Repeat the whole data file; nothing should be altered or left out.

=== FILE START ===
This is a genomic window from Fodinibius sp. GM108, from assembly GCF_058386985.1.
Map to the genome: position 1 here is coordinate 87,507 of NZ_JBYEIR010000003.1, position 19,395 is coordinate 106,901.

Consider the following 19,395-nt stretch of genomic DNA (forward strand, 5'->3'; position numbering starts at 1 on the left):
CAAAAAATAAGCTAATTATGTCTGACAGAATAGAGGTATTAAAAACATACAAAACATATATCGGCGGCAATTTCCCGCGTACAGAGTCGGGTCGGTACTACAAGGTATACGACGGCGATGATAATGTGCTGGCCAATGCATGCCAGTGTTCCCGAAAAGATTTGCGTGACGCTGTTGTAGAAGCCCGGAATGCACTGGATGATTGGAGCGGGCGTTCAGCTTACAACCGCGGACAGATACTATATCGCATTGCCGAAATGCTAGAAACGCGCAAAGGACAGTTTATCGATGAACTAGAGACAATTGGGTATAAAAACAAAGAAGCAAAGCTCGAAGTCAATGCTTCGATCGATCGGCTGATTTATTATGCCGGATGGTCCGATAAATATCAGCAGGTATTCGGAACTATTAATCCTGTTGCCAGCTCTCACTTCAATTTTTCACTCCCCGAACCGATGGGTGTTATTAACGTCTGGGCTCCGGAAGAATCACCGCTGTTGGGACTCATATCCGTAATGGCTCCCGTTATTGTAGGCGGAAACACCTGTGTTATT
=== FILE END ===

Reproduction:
This is a genomic window from Fodinibius sp. GM108, from assembly GCF_058386985.1.
Map to the genome: position 1 here is coordinate 87,507 of NZ_JBYEIR010000003.1, position 19,395 is coordinate 106,901.

Consider the following 19,395-nt stretch of genomic DNA (forward strand, 5'->3'; position numbering starts at 1 on the left):
CAAAAAATAAGCTAATTATGTCTGACAGAATAGAGGTATTAAAAACATACAAAACATATATCGGCGGCAATTTCCCGCGTACAGAGTCGGGTCGGTACTACAAGGTATACGACGGCGATGATAATGTGCTGGCCAATGCATGCCAGTGTTCCCGAAAAGATTTGCGTGACGCTGTTGTAGAAGCCCGGAATGCACTGGATGATTGGAGCGGGCGTTCAGCTTACAACCGCGGACAGATACTATATCGCATTGCCGAAATGCTAGAAACGCGCAAAGGACAGTTTATCGATGAACTAGAGACAATTGGGTATAAAAACAAAGAAGCAAAGCTCGAAGTCAATGCTTCGATCGATCGGCTGATTTATTATGCCGGATGGTCCGATAAATATCAGCAGGTATTCGGAACTATTAATCCTGTTGCCAGCTCTCACTTCAATTTTTCACTCCCCGAACCGATGGGTGTTATTAACGTCTGGGCTCCGGAAGAATCACCGCTGTTGGGACTCATATCCGTAATGGCTCCCGTTATTGTAGGCGGAAACACCTGTGTTATT